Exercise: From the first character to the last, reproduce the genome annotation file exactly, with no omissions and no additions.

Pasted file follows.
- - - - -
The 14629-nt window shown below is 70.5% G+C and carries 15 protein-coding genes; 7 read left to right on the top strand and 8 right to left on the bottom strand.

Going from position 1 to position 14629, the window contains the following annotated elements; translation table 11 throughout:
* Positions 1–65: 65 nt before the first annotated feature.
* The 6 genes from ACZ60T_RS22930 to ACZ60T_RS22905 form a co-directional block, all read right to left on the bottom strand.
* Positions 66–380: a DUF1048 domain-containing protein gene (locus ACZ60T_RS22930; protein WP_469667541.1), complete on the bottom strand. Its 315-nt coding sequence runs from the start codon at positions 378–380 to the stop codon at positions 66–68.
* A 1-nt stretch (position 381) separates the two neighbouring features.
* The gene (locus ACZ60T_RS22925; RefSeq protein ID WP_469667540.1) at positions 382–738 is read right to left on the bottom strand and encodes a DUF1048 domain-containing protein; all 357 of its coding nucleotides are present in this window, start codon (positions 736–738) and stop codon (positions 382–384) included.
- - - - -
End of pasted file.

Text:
The 14629-nt window shown below is 70.5% G+C and carries 15 protein-coding genes; 7 read left to right on the top strand and 8 right to left on the bottom strand.

Going from position 1 to position 14629, the window contains the following annotated elements; translation table 11 throughout:
* Positions 1–65: 65 nt before the first annotated feature.
* The 6 genes from ACZ60T_RS22930 to ACZ60T_RS22905 form a co-directional block, all read right to left on the bottom strand.
* Positions 66–380: a DUF1048 domain-containing protein gene (locus ACZ60T_RS22930; protein WP_469667541.1), complete on the bottom strand. Its 315-nt coding sequence runs from the start codon at positions 378–380 to the stop codon at positions 66–68.
* A 1-nt stretch (position 381) separates the two neighbouring features.
* The gene (locus ACZ60T_RS22925; RefSeq protein ID WP_469667540.1) at positions 382–738 is read right to left on the bottom strand and encodes a DUF1048 domain-containing protein; all 357 of its coding nucleotides are present in this window, start codon (positions 736–738) and stop codon (positions 382–384) included.